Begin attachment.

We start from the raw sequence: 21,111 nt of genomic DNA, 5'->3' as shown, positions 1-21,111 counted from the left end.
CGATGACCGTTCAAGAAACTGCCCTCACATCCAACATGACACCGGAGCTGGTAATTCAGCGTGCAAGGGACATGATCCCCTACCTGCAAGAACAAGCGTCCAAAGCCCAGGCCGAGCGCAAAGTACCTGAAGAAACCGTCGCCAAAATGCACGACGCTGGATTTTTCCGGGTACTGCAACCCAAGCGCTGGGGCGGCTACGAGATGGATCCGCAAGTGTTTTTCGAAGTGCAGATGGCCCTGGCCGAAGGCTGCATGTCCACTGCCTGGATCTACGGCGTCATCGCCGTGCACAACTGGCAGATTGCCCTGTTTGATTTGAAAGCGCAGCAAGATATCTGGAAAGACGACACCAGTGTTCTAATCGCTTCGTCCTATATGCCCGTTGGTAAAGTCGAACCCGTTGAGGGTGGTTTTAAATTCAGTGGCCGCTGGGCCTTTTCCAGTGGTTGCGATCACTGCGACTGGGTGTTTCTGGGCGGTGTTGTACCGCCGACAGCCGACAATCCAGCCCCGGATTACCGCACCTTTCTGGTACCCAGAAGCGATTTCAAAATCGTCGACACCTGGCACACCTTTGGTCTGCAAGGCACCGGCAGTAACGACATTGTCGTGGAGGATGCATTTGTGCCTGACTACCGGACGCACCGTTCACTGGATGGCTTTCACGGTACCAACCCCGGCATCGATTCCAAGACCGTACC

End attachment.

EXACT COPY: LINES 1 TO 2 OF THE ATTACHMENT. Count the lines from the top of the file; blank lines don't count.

We start from the raw sequence: 21,111 nt of genomic DNA, 5'->3' as shown, positions 1-21,111 counted from the left end.
CGATGACCGTTCAAGAAACTGCCCTCACATCCAACATGACACCGGAGCTGGTAATTCAGCGTGCAAGGGACATGATCCCCTACCTGCAAGAACAAGCGTCCAAAGCCCAGGCCGAGCGCAAAGTACCTGAAGAAACCGTCGCCAAAATGCACGACGCTGGATTTTTCCGGGTACTGCAACCCAAGCGCTGGGGCGGCTACGAGATGGATCCGCAAGTGTTTTTCGAAGTGCAGATGGCCCTGGCCGAAGGCTGCATGTCCACTGCCTGGATCTACGGCGTCATCGCCGTGCACAACTGGCAGATTGCCCTGTTTGATTTGAAAGCGCAGCAAGATATCTGGAAAGACGACACCAGTGTTCTAATCGCTTCGTCCTATATGCCCGTTGGTAAAGTCGAACCCGTTGAGGGTGGTTTTAAATTCAGTGGCCGCTGGGCCTTTTCCAGTGGTTGCGATCACTGCGACTGGGTGTTTCTGGGCGGTGTTGTACCGCCGACAGCCGACAATCCAGCCCCGGATTACCGCACCTTTCTGGTACCCAGAAGCGATTTCAAAATCGTCGACACCTGGCACACCTTTGGTCTGCAAGGCACCGGCAGTAACGACATTGTCGTGGAGGATGCATTTGTGCCTGACTACCGGACGCACCGTTCACTGGATGGCTTTCACGGTACCAACCCCGGCATCGATTCCAAGACCGTACC